Based on this profile, a doctor can even get patient referrals from other doctors on Curofy.
Embracing Technology To Create A Well Knit Ecosystem For Doctors
With the world standing on the brink of the fourth industrial revolution, technology has become an integral part of all successful businesses. And it’s no different, in the case of Curofy. By leveraging the power of intelligent algorithm, the startup has managed to keep its platform targeted and spam-free, while also organising and streamlining the conversations among doctors.
So, what are some of the real-world use cases of the Curofy platform?
Imagine a small town doctor coming across an unusual case and having doubts regarding the exact cause of the problems. He posts this case on the app and within a few hours, receives opinions from qualified doctors across the country.
The doctor can now consider these different lines of diagnosis or refer the patient to the right doctor based on the opinions.
Elaborating on another practical application of the technology, Goyal stated, “A doctor needs a loan for opening a new clinic. He posts his requirement on Curofy, which is automatically sent to the most relevant financial partner of Curofy. The partner directly approaches the doctor and provides an unsecured loan within 48 hours.”
Ushering In Change In The Indian Healthcare System
Although Curofy’s customer base comprises doctors only, the platform has been indirectly striving to make the country’s healthcare system more organised, by eliminating inefficiencies and streamlining the diagnosis and treatment process.
With Curofy, doctors now have an ecosystem where they can quickly discuss the case with the right set of doctors in the community and help the patient in getting a faster treatment. Additionally, the platform provides the doctors with a support system that allows them to partner with various stakeholders in the industry.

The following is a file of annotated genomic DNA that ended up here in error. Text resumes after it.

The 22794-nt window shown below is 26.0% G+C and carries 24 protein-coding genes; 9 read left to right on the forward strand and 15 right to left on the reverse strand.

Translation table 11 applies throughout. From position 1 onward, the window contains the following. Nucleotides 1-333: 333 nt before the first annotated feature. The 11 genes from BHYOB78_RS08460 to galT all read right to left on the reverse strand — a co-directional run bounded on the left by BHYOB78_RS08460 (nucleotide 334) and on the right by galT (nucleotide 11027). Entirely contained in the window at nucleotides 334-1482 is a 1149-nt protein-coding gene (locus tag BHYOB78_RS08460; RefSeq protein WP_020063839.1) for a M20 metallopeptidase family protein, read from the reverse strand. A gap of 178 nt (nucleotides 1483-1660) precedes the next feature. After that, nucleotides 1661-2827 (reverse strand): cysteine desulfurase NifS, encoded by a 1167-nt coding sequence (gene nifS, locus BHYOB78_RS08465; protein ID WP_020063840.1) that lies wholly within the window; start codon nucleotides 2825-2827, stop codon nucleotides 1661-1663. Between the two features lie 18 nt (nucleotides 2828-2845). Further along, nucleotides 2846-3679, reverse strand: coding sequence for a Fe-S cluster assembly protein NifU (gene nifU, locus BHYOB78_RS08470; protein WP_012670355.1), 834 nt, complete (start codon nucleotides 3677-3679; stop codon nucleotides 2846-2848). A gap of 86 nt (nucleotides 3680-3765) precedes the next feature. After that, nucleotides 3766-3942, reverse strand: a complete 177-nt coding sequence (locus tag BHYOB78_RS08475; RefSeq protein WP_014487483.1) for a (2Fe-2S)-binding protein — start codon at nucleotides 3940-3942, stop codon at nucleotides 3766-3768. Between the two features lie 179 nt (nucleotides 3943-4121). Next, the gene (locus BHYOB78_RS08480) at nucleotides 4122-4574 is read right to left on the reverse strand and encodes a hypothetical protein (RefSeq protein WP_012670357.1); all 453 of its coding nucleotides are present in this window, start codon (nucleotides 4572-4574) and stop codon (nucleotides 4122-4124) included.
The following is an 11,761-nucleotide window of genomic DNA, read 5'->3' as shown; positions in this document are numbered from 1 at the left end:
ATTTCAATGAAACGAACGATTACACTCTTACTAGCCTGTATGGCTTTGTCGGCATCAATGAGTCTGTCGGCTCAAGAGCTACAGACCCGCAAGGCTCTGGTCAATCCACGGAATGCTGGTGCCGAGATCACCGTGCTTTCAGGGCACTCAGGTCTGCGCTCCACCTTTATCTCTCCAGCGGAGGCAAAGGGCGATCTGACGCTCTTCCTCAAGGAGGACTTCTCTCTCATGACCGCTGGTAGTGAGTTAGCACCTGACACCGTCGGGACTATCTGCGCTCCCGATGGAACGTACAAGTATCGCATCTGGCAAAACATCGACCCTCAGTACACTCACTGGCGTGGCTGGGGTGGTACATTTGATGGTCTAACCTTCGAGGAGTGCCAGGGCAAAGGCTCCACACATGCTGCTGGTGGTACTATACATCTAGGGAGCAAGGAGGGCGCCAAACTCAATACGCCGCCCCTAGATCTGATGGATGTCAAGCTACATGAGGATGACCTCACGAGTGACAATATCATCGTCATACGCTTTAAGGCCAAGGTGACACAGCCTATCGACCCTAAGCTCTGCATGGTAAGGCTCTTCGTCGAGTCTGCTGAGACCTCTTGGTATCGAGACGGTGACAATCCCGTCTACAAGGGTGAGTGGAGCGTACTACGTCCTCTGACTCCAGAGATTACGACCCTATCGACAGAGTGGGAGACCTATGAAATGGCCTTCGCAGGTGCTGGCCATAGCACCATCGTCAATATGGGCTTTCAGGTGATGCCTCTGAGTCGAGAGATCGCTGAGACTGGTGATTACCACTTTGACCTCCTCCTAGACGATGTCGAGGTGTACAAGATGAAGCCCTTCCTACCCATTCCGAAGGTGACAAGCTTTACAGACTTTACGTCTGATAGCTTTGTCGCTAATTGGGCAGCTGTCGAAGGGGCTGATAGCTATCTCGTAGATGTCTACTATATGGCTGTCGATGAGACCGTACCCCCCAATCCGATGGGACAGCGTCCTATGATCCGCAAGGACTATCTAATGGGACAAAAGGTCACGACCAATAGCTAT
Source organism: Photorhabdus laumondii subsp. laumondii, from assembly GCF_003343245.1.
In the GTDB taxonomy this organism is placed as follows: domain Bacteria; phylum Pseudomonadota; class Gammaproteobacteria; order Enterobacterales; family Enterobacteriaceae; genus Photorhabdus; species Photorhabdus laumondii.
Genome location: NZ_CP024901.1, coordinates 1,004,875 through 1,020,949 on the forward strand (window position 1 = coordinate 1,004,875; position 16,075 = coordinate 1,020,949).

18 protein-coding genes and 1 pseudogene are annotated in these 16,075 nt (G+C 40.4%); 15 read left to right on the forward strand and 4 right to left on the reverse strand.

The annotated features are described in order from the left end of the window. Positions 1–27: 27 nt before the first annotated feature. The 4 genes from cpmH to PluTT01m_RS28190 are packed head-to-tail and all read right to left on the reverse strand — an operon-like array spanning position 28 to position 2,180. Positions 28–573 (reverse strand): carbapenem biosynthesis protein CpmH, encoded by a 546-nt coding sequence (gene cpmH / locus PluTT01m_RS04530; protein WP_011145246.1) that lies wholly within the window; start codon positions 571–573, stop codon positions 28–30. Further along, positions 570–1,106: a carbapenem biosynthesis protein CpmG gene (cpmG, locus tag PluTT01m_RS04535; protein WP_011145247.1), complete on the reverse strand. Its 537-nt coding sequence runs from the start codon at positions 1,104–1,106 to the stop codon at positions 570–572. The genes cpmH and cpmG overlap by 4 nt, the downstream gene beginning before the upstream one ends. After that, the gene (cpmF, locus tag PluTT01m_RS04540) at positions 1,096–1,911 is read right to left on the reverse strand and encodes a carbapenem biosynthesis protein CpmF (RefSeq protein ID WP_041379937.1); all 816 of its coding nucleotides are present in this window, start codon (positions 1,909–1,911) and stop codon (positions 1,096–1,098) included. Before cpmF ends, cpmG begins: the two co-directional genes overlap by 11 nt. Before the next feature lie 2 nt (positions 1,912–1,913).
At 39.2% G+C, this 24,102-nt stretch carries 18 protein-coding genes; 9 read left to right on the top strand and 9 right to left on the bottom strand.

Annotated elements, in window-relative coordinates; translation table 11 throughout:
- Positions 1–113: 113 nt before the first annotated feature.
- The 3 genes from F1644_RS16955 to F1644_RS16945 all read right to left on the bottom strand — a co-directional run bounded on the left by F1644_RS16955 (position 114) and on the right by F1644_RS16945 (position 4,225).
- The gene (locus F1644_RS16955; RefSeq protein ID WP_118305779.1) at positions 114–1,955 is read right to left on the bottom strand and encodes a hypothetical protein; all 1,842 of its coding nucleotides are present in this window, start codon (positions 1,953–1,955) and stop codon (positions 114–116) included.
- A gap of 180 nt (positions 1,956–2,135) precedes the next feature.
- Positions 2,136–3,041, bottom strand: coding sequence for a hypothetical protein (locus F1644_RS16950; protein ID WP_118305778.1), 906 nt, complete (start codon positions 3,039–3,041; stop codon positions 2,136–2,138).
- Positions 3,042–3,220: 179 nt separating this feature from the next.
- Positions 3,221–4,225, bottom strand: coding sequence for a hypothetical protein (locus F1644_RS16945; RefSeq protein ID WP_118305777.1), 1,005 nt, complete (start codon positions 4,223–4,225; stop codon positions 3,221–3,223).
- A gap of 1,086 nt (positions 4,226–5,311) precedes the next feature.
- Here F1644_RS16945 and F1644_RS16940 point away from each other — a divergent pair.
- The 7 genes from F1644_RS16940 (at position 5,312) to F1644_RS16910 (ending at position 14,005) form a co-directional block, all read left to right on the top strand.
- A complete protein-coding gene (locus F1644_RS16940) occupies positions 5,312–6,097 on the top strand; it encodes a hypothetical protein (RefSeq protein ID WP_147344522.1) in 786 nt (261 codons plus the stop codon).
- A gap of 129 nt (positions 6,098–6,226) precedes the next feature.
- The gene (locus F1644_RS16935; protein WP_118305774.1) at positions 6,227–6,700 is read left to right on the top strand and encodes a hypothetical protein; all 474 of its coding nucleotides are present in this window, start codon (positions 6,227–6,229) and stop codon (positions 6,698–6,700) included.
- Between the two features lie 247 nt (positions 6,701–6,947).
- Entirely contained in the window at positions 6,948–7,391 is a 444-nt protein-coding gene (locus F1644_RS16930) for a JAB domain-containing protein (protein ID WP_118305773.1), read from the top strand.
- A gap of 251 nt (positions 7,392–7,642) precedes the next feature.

Talking about the impact that Curofy has had on the country’s medical sector, Nipun further stated, “The biggest outcome of this platform is the continuous intelligence that is been built by cataloguing these interactions and cases. With next-gen tools like machine learning and artificial intelligence at disposal, the possibilities can only be termed as revolutionary.”
On the medical industry side, even in today’s digital world, various healthcare stakeholders still rely on inefficient offline channels to create awareness about their innovations and services with the provider community. A highly engaged platform of doctors solves this problem as well.
As claimed by the founders, “Curofy is changing behaviour of doctors, making them adopt this closed social media. This enables a digital channel of communication between doctors and the industry.”
Numbers Don’t Lie: A Look At Curofy’s Current Statistics
While the intention to do good was what drove the founders to start Curofy in the first place, its continued success has been the result of careful strategising and the team’s steely-eyed focus on creating a sustainable business. The growth, Nipun believes, has been largely organic, mainly through word of mouth.
Currently, the medical networking app boasts more than 220K registered customers/clients on its platform, including super-specialists from premium hospitals like Medanta, Apollo, Max and Saket City, among others. So far, it has facilitated over 250K+ case discussions between doctors, with the current daily average being 500.